What amazes me most at this point in life is how difficult it is to get anything done.
Not on the individual level, although some days it does seem I'm fighting mostly myself to finish a task or reach a goal. I tend to have 19 things going at once and, consequently, complete nothing as soon or as well as I'd like.
But at least I'm just an enemy of one.
No, what amazes me is the effort and time required to get something large-scale done -- something that requires human beings to communicate and cooperate, to get along in the sandbox. If everything we ever needed to know was indeed learned in kindergarten, we seem to regularly forget it all as adults.
And still we occasionally succeed. Sometimes we succeed despite all the conflict, sometimes we succeed because of it.
Listening to the speakers at a celebration Thursday night renewed this train of thought. It was the 25th anniversary of a partnership -- unique in Pittsburgh and apparently pretty rare across the nation -- between a hospital and the community in which it stands.
I could have written "in which it sits," but Allegheny General Hospital really does "stand" on the North Side, its old central structure like a beacon amid the neighborhoods, especially when it's lit up at night.
Over the years, though, its tower has been at times not so much a beacon as a magnet for criticism.
Or so I hear. I didn't live in Pittsburgh 25 years ago, so it was fun and enlightening Thursday to listen to politicos, medical officials and community leaders reminisce about the challenges that prompted them to forge this long, successful partnership.
Back then, people viewed the hospital as the North Side's "800-pound gorilla," one speaker said.
Mention of its helicopters' flight path was a reliable laugh line all night long -- a sure sign of bygone brawls.
Rather than just fight, though, hospital leaders and North Siders (whose ranks included Tom Murphy, Dan Onorato and Darlene Harris) launched a partnership to work together both on their conflicts and on community-building programs.
Apparently "working together" still involved lots of fighting. Loud fighting. Or that's the sometimes self-deprecating, sometimes defensive humor heard Thursday -- heard often, really -- about "how we do it on the North Side."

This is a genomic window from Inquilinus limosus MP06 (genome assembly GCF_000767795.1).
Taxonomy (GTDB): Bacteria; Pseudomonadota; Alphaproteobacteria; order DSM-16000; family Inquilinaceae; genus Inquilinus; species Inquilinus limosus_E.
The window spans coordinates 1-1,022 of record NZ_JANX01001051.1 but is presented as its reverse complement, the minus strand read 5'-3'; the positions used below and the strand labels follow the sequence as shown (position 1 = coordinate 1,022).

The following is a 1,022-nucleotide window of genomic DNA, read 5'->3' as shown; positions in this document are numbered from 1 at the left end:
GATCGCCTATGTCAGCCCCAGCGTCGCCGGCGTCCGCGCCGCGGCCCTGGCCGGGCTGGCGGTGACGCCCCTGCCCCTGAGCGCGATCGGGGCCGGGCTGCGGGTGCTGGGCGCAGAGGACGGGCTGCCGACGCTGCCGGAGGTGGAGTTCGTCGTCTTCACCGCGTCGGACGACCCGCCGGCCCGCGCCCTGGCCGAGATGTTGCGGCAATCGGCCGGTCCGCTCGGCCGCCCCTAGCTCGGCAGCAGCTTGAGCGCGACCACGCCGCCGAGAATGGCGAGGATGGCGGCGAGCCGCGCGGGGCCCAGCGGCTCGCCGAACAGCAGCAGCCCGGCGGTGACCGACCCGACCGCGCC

And all those leaders past and present attended the ceremony to mark the 25th annual renewal of the hospital-community partnership.
Allegheny County Executive Rich Fitzgerald and Mayor Bill Peduto -- both non-North Siders -- were also there and made brief remarks that were well-received, especially one by the mayor hoping that the partnership model could be replicated throughout the city.
The nonprofit community development corporation that forged and renewed this partnership is the Northside Leadership Conference. (Necessary disclosure: I am, for now, vice president of its board.)
The NSLC includes 14 neighborhood organizations that exist to promote economic revitalization, public safety and beautification. So -- further disclosure -- as president of my local group, I was a signer of the new AGH partnership agreement.
These roles are how I know firsthand how directly the partnership benefits our communities.
Among other things, it provides donations to our Spring Garden food bank; an extraordinary holiday party for needy children; subsidized closing costs for AGH employees who buy homes here; health programs like the annual "Hearts in the Park" walk; free bike helmets for kids; scholarships; job fairs; and vendor fairs -- the list is long, varied and impressive.
But the bigger lesson, learned over and over again, is how much human investment -- of time, money and energy -- is required to make good things happen and how often surprising benefits can emerge from conflict.
Setting aside the solitude of writing to participate in such efforts has been eye-opening. If I could go back and rewrite columns from years gone by, I would -- with greater appreciation and thus softened criticism for the people behind endeavors big and small.
(Except for politicians, of course; the power they wield, and the indistinguishability of what's serving from what's self-serving, generally make their undertakings fair game.)
Just last week I encountered what's alleged to be an old Chinese proverb: "One generation plants the trees, another enjoys the shade."
You never know when you sign on to something big whether you'll be around to enjoy its success, but you "plant the trees" anyway.
The generation that comes after you has to do its own planting, too, because trees don't last forever. They last longer if we tend them -- feeding and pruning and remaining vigilant.
It's why we encourage ourselves by celebrating anniversaries of every kind -- preferably with speeches, a party and delicious cake. Perseverance is the ultimate, unsung virtue.
Ruth Ann Dailey: firstname.lastname@example.org.